On Jan. 29th, actor and performer Jussie Smollett was allegedly attacked returning from a Subway at around 2 a.m. As he crossed an intersection, he heard, “Empire” followed by a series of racial and homophobic slurs. Then the reported attack began by two white men, resulting in bruising on his face, ribs and clavicle, with bleach found on his clothing and a rope tied around his neck. The phrase, “this is MAGA country” was also said during the attack. The attack followed a letter that was sent seven days prior to the studio where Empire is filmed saying, “you will die” with “MAGA” written as the return address.
While, initially, Smollett received an influx of support, things soon began to change following the arrest of Olabinjo and Abimbola Osundairo. After being taken into custody, the Osundario brothers revealed that they were paid by Smollett, in the amount of $3,500, to stage the attack. Reports say that Smollett messaged Abimbola Osundario, “Might need your help on the low. You around to meet up to talk face-to-face?” prior to the attack and that less than 18 hours after the incident, a call was made between the two and another 9-minute call while the brothers were in Turkey.
On Feb. 21, Smollett turned himself in to the police on a felony charge of disorderly conduct in filing a false police report. In a police press conference, CPD Superintendent Eddie Johnson claims that Smollett used the attack to boost his status because he was, “dissatisfied with his salary.” Fox, who has mostly supported Smollett through this ordeal, came forward to say that they were never approached by Smollett in regards to a raise and have cut Smollett’s character, Jamal, out of the remaining two episodes of the current season; his character’s overall fate still left to question. Throughout this whole ordeal, Smollett has maintained his innocence.
While Smollett’s actions present a major legal issue, it also presents the question of what Smollett’s actions, if convicted, mean on a larger, social level. For an African American gay man to fake an attack on himself calls into question the validity of other hate crimes and diminishes the suffering these individuals go through.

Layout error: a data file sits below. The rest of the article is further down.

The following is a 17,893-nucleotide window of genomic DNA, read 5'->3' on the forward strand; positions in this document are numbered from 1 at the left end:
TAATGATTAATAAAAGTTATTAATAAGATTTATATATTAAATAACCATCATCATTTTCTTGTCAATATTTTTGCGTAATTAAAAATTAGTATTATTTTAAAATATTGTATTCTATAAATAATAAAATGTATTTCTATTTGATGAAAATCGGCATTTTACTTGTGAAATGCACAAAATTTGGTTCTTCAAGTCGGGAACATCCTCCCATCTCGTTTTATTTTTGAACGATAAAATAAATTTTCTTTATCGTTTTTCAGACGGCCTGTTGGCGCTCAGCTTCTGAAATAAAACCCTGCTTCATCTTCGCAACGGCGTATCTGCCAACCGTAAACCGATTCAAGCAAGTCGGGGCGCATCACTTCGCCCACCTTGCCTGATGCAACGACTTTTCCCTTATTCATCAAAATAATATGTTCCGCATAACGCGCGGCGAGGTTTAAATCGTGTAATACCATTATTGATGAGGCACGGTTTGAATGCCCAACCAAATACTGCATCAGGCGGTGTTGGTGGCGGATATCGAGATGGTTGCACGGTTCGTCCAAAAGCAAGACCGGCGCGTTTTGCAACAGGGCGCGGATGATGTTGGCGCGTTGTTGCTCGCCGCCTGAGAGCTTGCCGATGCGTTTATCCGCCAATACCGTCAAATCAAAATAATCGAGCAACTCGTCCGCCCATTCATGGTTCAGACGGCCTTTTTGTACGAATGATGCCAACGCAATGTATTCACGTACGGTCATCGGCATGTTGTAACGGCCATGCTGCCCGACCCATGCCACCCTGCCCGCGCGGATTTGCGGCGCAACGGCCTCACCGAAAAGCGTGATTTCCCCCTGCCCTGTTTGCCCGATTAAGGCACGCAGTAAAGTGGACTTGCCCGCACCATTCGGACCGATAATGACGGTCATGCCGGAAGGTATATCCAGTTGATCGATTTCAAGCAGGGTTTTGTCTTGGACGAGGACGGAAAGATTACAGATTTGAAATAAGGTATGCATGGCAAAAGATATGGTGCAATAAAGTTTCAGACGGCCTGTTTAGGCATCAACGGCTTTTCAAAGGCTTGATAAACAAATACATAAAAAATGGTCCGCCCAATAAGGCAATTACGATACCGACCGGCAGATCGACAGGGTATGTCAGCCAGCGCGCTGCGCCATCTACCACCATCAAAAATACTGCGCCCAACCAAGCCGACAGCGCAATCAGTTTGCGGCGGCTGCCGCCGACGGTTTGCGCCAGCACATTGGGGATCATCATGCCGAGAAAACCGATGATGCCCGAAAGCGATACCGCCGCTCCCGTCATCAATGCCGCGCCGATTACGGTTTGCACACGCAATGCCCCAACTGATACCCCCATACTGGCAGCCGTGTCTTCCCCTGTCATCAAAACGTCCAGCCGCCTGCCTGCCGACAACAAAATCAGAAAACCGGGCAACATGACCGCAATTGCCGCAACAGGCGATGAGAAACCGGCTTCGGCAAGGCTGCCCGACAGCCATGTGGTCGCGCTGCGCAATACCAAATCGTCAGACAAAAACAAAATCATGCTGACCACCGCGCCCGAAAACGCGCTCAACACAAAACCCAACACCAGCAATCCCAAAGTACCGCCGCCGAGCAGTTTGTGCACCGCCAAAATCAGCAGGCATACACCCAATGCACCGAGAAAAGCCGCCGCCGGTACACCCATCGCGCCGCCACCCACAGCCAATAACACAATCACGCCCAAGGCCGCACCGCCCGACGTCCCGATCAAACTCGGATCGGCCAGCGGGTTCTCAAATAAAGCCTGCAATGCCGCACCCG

Kayla Cruz, a freshman at UNCG, comments, “I think cases like these are super destructive and set back any progress made. Let’s be honest, this country is set up against minorities, and especially with [this incident] centering [around] a famous African American man, it feeds into the mindset that hate crimes aren’t real.”
Cases like Smollett’s are not common, but they do occur. The director of the Center for the Study of Hate and Extremism at California State University in San Bernardino, Brian Levin, reported that there we 21,000 hate crimes reported between 2016 and 2018. Levin says he has only counted 49 fake reports. Even though that number is miniscule compared to the real reports, a widely-publicized incident like Smollett’s calls attention to that number and puts doubt into people’s minds about which cases are true or false. Ultimately, this creates the most conflict for victims of hate crimes. With already preconceived doubt towards victims, the Smollett situation may incite fear into victims and cause them to not come forward. As Cruz stated, this would cause a major step back from the progress made in believing victims and taking their cases seriously.
Ultimately, the question of whether Jussie Smollett did, in fact, fake an attack on himself is still yet to be answered with certainty, though the evidence is mounting against his favor. As the case proceeds, the social and legal backlash towards Smollett continues to accumulate, and what comes next is still left to be answered.
Categories: Arts & Entertainment
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